As the captain shook Mike's hand, I struggled with my anxieties. I wanted Sarah in the care of doctors but, in spite of Mike's confidence in this man, it felt like a big risk to bring her here. I believed Anders meant what he said but what if he couldn't honor his promise to keep her safe? What if the doctors had the power to override him? Was that a risk worth taking?
Mike spoke up as I stood silent. "Anders, we need to hitch a ride back to the house with one of your patrols."
"Of course. I'll walk you over to the team myself." Anders hesitated. "However, we have recently been given orders to evacuate all civilians and troops so you need to be aware that you don't have long to make a decision about joining us. If you miss the last transport, you will be on your own."
"I see." Mike's voice was suddenly alert. "When will the last transport be leaving."
"Five hundred hours." Anders' voice was casual but as he moved to a nearby table to pour some water, I saw the tightness in his face. "I will instruct the last patrol to check on you." Handing us a glass of water each, he caught Mike's eyes. "I hope you will seriously consider coming with us."
Mike turned abruptly to me. "Lori, will you collect our backpacks, please?"
I gritted my teeth and spun on my heels. I didn't need to be a rocket scientist to pick up on the underlying conversation going on in that room. If he needed me gone to talk more frankly, then so be it. Boyd was waiting outside the tent with a ready smile.
"Hello Boyd, I hear you guys are pulling out."
"Yes, ma'am. I think headquarters finally decided fighting dead guys is a waste of time. Can't say I disagree!"
"So the quarantine is being lifted?"
"No need. We've blasted the roads in and out of town. No dmw's getting out unless they can swim." He grinned.
I returned the grin automatically as my mind raced. "But where does that leave the people who are still alive in this town?"
He jerked his thumb at the gym. " That's why we've been sending out patrols all day, ma'am. At this point, it's become a search and rescue operation to find as many survivors as possible and then get them the hell out of town."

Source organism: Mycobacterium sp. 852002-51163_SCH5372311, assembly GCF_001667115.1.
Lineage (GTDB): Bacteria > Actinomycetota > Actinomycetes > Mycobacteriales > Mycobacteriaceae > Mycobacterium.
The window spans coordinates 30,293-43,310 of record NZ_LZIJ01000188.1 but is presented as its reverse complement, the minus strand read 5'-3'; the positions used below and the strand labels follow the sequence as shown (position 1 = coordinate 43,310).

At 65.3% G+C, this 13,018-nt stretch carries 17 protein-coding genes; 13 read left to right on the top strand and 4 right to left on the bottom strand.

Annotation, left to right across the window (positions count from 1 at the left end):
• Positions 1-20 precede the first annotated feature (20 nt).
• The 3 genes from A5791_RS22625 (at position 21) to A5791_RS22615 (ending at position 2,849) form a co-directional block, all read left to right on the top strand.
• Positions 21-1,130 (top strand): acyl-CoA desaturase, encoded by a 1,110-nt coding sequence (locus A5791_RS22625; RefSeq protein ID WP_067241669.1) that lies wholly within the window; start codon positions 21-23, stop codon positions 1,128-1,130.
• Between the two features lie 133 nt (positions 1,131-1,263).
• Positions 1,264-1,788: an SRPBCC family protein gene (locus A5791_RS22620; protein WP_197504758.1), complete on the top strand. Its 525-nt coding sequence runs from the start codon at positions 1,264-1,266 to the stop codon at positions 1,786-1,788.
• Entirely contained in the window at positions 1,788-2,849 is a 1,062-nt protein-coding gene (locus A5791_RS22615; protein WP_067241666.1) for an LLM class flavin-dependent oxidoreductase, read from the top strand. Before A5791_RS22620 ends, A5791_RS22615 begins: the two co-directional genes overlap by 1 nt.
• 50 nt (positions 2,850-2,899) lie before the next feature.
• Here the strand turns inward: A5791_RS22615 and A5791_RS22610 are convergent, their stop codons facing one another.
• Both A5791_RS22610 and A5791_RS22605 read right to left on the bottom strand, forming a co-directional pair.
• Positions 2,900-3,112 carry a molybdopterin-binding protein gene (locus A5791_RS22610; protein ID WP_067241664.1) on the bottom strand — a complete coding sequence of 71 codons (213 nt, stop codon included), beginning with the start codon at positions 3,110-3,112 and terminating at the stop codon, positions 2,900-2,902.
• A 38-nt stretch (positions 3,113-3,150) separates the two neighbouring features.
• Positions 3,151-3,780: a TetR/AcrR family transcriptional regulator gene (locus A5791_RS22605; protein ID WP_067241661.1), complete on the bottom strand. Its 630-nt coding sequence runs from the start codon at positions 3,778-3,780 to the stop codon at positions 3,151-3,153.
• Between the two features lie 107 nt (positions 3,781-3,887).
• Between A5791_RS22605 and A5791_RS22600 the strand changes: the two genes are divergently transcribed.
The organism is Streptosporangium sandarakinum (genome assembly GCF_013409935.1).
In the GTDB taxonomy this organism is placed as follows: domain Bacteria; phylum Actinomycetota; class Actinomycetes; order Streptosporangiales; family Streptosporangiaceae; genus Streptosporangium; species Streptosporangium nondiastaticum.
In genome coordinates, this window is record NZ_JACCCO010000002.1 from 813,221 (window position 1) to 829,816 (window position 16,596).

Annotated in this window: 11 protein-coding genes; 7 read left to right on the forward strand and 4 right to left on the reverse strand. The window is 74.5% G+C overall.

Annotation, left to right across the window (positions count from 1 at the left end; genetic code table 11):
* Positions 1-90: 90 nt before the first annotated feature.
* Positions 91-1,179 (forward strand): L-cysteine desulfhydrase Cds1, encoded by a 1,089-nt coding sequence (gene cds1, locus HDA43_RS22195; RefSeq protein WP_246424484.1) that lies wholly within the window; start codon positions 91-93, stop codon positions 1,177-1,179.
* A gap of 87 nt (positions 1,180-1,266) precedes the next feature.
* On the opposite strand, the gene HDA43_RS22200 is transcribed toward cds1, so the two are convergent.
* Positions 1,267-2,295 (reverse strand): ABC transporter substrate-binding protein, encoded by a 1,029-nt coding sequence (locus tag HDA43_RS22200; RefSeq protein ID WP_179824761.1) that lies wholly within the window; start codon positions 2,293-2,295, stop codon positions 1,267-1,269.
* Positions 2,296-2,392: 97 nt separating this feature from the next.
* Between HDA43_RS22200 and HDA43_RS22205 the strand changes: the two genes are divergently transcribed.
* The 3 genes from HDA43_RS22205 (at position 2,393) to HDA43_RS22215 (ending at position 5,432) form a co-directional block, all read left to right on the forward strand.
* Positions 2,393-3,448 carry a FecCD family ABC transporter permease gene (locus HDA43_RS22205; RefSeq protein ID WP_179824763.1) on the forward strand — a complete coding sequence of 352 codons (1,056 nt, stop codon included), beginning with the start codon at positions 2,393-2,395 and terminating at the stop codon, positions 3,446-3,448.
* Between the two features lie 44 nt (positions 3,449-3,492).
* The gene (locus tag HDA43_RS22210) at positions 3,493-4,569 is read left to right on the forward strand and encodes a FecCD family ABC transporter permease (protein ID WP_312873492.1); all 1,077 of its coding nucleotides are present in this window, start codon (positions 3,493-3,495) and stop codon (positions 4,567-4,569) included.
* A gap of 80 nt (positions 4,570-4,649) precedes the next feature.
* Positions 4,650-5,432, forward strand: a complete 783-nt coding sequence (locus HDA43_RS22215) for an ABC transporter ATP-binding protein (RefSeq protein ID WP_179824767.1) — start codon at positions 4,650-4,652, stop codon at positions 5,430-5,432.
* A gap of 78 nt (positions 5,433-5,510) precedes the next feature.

I nodded stiffly and headed towards our tent. To all appearances, the people in this town were being written off and abandoned to their fate. There was no way that all the survivors could be found in one day. Surely we could expect more from the people who were supposed to protect us?
I hurried to the tent and grabbed the backpacks. The need to see my daughter was so strong that I felt almost sick. As I left, I saw Jensen bellowing at some men to follow him. They rushed past me towards the gates. Uneasily, I stared after them, wondering what the emergency was. Hopefully, nothing that would delay me leaving. I felt a little guilty at the selfishness of that thought but, hey, I'm human.
Mike smiled at me as I entered the tent. He and Anders appeared to be poring over a map.
"Ah, excellent." Anders straightened. "If you are ready, I will take you to the patrol team now. They will be heading out soon."
"Thank you!" I burst out appreciatively. He blinked at my vehemence and nodded warily. Grabbing his hat, he exited the tent with me and Mike in tow. Boyd fell in beside me. All around us, soldiers were packing equipment into trucks, taking down tents and checking weapons. A sense of urgency seemed to have filtered into the camp in the last half hour. I guessed there was a lot of work to be done before the army could pull out of town.
As we passed the arrivals hall, still packed with shell shocked civilians, the sporadic gunfire on the nearby barricades suddenly became prolonged and numerous. Anders and Mike looked up, instantly alert. Urgent voices could be heard on the wind yelling orders. As one, we all ran towards the gates, where the ruckus seemed to be located. Bringing up the rear, I wondered why the hell we were running towards trouble when we should be running the other way, but the thought disappeared as quickly as it came. As the gates came into sight, I caught my breath.
The spotlights illuminated a scene both horrific and unbelievable. A mass of bodies, maybe thousands deep, moved towards the gate and surrounding fence. It was a dark, flowing, implacable tide of death - and it was coming for us. Under the glow of lights, the old, the young, the torn and bloodied, staggered towards the camp mindlessly and with utter singlemindedness.